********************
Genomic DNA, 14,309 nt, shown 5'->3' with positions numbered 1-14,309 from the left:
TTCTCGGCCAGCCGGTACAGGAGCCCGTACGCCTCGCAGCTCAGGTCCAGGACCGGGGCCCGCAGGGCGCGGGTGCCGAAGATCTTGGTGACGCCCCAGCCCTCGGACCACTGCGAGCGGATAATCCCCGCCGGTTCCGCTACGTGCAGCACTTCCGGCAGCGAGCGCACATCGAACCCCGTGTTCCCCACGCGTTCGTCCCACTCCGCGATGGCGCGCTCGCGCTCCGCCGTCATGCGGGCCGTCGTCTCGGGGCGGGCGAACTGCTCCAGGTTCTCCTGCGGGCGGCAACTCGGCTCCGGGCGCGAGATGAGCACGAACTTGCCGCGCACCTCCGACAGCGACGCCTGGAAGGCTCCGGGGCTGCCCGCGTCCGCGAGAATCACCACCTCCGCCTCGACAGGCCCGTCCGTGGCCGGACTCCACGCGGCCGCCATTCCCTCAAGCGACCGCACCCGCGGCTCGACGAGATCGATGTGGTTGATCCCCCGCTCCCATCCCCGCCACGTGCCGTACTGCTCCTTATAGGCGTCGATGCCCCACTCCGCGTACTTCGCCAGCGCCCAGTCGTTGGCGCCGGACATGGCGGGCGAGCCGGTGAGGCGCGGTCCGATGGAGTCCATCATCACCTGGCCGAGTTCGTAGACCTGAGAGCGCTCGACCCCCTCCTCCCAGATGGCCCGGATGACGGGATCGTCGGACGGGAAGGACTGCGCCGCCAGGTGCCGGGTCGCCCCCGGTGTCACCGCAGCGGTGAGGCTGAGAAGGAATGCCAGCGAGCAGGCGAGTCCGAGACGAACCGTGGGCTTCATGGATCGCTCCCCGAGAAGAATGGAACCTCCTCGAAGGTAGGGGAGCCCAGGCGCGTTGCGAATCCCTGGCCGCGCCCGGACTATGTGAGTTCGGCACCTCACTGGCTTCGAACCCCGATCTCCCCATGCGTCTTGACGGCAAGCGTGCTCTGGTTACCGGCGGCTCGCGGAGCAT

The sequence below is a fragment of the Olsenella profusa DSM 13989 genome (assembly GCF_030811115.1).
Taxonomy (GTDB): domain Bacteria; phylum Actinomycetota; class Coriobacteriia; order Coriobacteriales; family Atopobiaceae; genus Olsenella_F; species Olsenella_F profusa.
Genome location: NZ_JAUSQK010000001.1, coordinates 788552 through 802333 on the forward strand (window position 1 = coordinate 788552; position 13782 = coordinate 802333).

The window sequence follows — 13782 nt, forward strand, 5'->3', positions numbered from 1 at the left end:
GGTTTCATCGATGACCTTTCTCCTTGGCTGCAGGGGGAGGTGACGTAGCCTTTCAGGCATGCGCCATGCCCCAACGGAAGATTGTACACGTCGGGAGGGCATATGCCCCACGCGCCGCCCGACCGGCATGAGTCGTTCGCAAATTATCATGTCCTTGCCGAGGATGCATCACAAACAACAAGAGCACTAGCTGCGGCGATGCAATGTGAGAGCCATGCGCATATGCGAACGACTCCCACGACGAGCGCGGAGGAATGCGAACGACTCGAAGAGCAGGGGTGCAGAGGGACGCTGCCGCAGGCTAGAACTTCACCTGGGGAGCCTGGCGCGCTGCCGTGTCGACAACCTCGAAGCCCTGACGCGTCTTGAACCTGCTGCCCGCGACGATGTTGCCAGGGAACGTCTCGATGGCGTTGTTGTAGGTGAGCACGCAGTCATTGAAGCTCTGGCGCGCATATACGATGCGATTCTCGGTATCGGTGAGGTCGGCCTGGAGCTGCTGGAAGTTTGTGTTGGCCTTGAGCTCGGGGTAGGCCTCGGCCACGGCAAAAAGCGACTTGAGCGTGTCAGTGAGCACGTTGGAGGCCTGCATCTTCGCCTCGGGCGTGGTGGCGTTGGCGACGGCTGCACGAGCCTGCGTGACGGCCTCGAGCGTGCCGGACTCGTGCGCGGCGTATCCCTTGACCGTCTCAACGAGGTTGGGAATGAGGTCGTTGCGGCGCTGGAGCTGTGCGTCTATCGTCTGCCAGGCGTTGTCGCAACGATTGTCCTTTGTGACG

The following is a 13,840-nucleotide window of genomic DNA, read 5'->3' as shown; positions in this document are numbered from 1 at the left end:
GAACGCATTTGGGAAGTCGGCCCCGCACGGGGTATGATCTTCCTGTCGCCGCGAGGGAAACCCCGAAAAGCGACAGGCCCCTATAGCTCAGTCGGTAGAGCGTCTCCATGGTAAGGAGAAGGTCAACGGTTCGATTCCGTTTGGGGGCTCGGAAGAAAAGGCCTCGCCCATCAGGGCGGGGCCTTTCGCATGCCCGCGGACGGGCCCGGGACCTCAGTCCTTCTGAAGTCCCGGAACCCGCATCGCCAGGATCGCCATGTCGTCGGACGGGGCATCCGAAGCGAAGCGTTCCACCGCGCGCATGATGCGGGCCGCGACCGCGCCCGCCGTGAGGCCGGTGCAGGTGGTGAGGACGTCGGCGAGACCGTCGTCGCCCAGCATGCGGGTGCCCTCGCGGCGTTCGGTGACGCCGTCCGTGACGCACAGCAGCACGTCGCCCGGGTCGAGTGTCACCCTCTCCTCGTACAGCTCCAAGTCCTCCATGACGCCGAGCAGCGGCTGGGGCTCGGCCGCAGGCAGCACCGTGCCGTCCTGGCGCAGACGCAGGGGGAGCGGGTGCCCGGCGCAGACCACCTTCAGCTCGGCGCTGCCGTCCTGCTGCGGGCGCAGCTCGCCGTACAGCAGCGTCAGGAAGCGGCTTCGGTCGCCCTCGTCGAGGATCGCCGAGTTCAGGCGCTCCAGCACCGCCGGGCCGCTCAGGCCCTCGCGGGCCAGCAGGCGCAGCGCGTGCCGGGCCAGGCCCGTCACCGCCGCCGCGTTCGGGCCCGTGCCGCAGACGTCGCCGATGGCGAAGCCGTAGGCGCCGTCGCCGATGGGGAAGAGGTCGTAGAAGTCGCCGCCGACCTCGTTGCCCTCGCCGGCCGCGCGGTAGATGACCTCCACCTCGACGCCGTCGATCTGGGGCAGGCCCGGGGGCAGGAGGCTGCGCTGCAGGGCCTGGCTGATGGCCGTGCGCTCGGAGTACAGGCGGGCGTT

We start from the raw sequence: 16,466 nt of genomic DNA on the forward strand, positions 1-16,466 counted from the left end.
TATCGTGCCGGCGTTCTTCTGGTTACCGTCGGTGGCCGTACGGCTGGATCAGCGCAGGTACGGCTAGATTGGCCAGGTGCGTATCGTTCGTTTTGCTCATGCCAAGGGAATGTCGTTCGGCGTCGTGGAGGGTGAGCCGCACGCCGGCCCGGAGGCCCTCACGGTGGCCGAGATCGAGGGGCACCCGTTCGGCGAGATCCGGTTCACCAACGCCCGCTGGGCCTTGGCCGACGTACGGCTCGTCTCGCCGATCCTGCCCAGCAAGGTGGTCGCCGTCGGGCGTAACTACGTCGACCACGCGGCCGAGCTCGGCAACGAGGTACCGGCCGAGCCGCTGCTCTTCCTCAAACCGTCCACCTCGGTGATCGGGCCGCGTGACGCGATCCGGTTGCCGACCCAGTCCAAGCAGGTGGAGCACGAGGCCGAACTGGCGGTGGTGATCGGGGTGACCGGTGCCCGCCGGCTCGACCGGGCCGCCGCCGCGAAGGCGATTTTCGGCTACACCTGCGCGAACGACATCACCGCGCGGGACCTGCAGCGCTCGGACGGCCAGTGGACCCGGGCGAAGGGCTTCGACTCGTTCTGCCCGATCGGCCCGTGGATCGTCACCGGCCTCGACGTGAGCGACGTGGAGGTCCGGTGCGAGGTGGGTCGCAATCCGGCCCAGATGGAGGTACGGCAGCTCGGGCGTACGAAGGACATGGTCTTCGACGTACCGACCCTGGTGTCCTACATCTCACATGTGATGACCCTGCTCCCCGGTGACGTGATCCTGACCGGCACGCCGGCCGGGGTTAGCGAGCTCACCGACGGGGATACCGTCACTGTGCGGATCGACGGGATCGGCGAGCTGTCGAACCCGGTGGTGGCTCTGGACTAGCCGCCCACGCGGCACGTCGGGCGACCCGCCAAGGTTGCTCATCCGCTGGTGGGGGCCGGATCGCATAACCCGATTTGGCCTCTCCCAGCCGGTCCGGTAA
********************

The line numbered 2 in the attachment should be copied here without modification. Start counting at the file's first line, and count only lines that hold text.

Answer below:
TTCTCGGCCAGCCGGTACAGGAGCCCGTACGCCTCGCAGCTCAGGTCCAGGACCGGGGCCCGCAGGGCGCGGGTGCCGAAGATCTTGGTGACGCCCCAGCCCTCGGACCACTGCGAGCGGATAATCCCCGCCGGTTCCGCTACGTGCAGCACTTCCGGCAGCGAGCGCACATCGAACCCCGTGTTCCCCACGCGTTCGTCCCACTCCGCGATGGCGCGCTCGCGCTCCGCCGTCATGCGGGCCGTCGTCTCGGGGCGGGCGAACTGCTCCAGGTTCTCCTGCGGGCGGCAACTCGGCTCCGGGCGCGAGATGAGCACGAACTTGCCGCGCACCTCCGACAGCGACGCCTGGAAGGCTCCGGGGCTGCCCGCGTCCGCGAGAATCACCACCTCCGCCTCGACAGGCCCGTCCGTGGCCGGACTCCACGCGGCCGCCATTCCCTCAAGCGACCGCACCCGCGGCTCGACGAGATCGATGTGGTTGATCCCCCGCTCCCATCCCCGCCACGTGCCGTACTGCTCCTTATAGGCGTCGATGCCCCACTCCGCGTACTTCGCCAGCGCCCAGTCGTTGGCGCCGGACATGGCGGGCGAGCCGGTGAGGCGCGGTCCGATGGAGTCCATCATCACCTGGCCGAGTTCGTAGACCTGAGAGCGCTCGACCCCCTCCTCCCAGATGGCCCGGATGACGGGATCGTCGGACGGGAAGGACTGCGCCGCCAGGTGCCGGGTCGCCCCCGGTGTCACCGCAGCGGTGAGGCTGAGAAGGAATGCCAGCGAGCAGGCGAGTCCGAGACGAACCGTGGGCTTCATGGATCGCTCCCCGAGAAGAATGGAACCTCCTCGAAGGTAGGGGAGCCCAGGCGCGTTGCGAATCCCTGGCCGCGCCCGGACTATGTGAGTTCGGCACCTCACTGGCTTCGAACCCCGATCTCCCCATGCGTCTTGACGGCAAGCGTGCTCTGGTTACCGGCGGCTCGCGGAGCAT